Thursday, December 18, 2008

Climate change: goals versus policies

One of the first rules of policy is to make sure your policies are aligned with your goals. So for example if you want to boost wages, you don't attack unions or make employment less secure. So how does this apply to New Zealand's climate change policy?

John Key's government has set itself the (fairly unambitious) goal of a 50% reduction in greenhouse gas emissions from 1990 levels by 2050. How do they plan to achieve this goal? So far, since assuming office, the government has:

Essentially, they have suspended, repealed or signalled their intent to repeal every concrete policy we have to reduce emissions. Instead, the market is expected to solve it all - though how it can do that in the absence of full price internalisation (which may arrive for energy in 2010 and transport in 2011, if the ETS is unsuspended) is a complete mystery. This is the same policy that failed spectacularly in the 1990's, and it is likely to have the same effect now - emissions will continue to rise, and taxpayers (rather than polluters) will continue to pay for them.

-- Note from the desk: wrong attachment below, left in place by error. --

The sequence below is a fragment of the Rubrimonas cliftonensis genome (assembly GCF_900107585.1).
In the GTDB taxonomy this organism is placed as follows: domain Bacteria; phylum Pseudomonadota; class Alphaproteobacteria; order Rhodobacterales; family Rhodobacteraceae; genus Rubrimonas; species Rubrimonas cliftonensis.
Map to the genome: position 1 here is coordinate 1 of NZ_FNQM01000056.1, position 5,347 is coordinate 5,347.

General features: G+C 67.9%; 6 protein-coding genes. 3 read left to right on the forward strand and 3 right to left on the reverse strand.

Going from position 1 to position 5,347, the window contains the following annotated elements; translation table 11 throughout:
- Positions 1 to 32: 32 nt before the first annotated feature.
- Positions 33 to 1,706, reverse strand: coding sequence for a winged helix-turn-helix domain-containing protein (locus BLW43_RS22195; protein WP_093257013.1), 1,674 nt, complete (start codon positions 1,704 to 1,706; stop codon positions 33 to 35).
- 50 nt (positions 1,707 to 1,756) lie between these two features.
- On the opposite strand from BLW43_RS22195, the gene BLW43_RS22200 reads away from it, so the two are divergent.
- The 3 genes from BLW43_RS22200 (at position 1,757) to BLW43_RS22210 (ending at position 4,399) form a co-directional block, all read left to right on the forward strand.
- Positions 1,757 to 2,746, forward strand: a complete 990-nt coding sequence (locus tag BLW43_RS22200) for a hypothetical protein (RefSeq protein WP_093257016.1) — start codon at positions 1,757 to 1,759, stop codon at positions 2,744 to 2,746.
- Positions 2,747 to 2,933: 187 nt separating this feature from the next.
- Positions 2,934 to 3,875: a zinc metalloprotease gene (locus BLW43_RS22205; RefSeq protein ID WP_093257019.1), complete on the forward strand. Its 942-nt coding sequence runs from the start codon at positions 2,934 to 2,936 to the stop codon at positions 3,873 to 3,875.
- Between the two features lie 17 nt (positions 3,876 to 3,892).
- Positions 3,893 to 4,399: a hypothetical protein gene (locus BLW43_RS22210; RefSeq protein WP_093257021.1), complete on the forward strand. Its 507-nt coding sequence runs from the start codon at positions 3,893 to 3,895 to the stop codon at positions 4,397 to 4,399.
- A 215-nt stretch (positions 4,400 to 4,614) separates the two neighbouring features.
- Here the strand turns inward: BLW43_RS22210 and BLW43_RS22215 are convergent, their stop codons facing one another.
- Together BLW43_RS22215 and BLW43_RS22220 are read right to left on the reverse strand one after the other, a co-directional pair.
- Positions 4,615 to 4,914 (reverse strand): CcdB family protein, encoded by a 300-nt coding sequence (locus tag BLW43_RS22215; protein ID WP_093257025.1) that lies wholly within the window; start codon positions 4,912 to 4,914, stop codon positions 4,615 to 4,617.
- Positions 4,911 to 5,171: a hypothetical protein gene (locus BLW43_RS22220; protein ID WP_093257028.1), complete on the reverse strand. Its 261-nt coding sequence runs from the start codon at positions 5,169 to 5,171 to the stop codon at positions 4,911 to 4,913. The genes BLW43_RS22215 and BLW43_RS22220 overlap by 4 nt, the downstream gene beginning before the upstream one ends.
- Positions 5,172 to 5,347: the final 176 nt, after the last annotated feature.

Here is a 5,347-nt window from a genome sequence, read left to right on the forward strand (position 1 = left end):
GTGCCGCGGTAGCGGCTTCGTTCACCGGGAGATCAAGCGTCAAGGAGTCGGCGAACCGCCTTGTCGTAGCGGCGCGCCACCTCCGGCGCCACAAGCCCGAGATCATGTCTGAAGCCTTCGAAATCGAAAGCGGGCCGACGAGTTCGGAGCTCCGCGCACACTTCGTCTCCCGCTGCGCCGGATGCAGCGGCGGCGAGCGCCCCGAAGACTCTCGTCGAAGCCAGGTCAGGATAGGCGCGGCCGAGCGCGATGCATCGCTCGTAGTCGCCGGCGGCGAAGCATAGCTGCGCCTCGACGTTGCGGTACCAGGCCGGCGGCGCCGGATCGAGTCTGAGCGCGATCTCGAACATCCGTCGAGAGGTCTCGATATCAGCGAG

The upshot: National's practical policies are in deep conflict with their stated goal - so much so that it calls their commitment to that goal into serious doubt. These are not the policies of a government which wants to reduce greenhouse gas emissions. instead, they are the policies of a government which wants to increase them.